Proud to Listen
There is a part of almost every conversation I have where I'm able to mentally step away from what's going on in front of me and assess the situation, seemingly, from a distance.
In fact, if I close my eyes, I can sense my body a great distance from them, when it's actually up close. It's as if I'm sitting in the corner of the room watching the two of us talk amongst ourselves.
I use these moments to assess how to further the conversation along and, eventually, get a resolution out of it.
During that assessment, I'm able to check in on what's transpired so far. For example, I ask myself about the emotional state of the person I'm talking to? What's mine? What is their body language saying so far? Am I returning the same body language? Do we both understand what each other are saying, beneath the words? Does a change need to occur? Should I stop talking and just listen more?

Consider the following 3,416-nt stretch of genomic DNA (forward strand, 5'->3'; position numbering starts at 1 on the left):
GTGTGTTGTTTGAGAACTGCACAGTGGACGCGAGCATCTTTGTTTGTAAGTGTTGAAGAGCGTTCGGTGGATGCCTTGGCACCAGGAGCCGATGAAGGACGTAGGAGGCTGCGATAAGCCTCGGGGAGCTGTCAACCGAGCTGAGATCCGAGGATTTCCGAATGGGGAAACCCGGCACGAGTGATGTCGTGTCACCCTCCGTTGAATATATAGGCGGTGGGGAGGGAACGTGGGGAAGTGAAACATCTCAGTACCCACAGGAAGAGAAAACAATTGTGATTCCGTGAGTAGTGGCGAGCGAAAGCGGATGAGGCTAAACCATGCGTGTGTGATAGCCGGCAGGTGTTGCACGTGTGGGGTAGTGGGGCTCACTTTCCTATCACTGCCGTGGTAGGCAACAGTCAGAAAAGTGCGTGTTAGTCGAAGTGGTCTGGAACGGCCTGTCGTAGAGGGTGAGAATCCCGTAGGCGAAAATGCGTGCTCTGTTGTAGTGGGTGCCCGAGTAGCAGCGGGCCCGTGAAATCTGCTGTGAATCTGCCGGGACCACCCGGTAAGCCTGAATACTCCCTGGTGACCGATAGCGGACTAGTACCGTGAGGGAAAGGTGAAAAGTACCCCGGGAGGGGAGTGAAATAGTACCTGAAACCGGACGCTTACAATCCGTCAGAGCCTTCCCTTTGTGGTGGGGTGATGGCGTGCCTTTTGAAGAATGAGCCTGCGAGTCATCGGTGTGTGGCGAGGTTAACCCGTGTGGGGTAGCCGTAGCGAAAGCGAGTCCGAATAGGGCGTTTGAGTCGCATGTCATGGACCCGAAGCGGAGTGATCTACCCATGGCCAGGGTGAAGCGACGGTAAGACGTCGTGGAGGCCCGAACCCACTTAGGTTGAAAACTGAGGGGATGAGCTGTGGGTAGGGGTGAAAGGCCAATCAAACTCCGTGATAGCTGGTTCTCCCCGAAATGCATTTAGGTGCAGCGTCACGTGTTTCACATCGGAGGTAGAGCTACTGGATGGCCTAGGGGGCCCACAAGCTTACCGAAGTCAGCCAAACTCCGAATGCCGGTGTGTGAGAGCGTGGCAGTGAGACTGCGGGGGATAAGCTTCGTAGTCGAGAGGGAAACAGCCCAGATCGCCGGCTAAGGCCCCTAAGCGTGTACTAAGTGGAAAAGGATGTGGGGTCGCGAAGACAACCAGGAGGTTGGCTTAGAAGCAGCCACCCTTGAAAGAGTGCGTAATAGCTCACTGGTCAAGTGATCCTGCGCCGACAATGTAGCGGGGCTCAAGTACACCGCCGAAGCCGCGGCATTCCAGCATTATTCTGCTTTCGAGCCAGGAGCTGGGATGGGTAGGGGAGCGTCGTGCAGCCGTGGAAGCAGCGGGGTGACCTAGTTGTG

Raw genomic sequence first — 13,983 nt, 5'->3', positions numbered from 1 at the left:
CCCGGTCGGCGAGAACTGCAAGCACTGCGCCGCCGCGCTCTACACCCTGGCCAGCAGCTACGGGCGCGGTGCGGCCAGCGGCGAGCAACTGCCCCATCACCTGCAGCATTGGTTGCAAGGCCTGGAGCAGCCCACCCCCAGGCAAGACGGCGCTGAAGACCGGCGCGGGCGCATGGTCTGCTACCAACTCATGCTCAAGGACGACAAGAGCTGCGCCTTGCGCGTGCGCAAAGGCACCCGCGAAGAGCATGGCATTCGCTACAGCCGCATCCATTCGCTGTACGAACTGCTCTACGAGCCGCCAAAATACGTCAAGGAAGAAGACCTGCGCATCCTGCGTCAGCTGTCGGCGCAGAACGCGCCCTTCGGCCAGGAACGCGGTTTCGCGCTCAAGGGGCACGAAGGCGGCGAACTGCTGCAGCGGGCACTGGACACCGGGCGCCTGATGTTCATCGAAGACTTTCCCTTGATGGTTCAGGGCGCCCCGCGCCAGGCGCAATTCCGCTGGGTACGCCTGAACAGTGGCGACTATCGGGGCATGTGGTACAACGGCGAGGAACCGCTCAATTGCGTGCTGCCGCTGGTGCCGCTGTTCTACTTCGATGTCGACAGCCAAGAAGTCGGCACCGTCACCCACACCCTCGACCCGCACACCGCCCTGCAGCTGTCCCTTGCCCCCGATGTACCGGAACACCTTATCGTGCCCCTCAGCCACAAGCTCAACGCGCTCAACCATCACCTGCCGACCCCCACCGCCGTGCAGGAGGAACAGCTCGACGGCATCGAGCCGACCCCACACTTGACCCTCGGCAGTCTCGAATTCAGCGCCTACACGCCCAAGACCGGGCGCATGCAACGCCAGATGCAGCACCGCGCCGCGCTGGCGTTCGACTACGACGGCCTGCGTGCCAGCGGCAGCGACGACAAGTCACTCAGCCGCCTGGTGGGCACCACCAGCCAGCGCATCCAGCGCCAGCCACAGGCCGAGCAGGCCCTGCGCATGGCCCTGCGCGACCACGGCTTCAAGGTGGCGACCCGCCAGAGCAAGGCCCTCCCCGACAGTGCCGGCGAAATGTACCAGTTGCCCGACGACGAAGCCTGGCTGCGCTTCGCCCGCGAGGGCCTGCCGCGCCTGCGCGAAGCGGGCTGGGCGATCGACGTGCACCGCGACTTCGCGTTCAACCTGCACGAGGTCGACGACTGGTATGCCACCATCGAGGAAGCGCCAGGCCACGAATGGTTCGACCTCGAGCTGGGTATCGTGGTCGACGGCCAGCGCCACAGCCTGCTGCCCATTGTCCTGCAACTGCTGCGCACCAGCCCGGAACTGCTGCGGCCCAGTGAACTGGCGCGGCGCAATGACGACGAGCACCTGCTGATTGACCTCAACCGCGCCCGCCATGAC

Most often, I find, that last one tends to be most true; I should stop talking and just listen. After all, most people don't want to listen - they want to be the one that's heard.
My energy in those moments is focused on the other person, not really in myself. Well, sort of. My energy is spent in reading the other person so that I have a better understanding of how to react to whatever it is I learn.
It's a form of manipulation (which sounds bad). For if someone said, "You are being manipulated" it would never be interpreted as a positive. Yet, this is also what it takes for me to make sure that I'm hearing the other person and able to perform in the way they want me to. A way that benefits the both of us evenly.
Otherwise, my nature would just do all of the talking and none of the listening. And while I would love to talk more, I know it's the higher calling to be the one lending an ear.
It's in these moments, I have pride.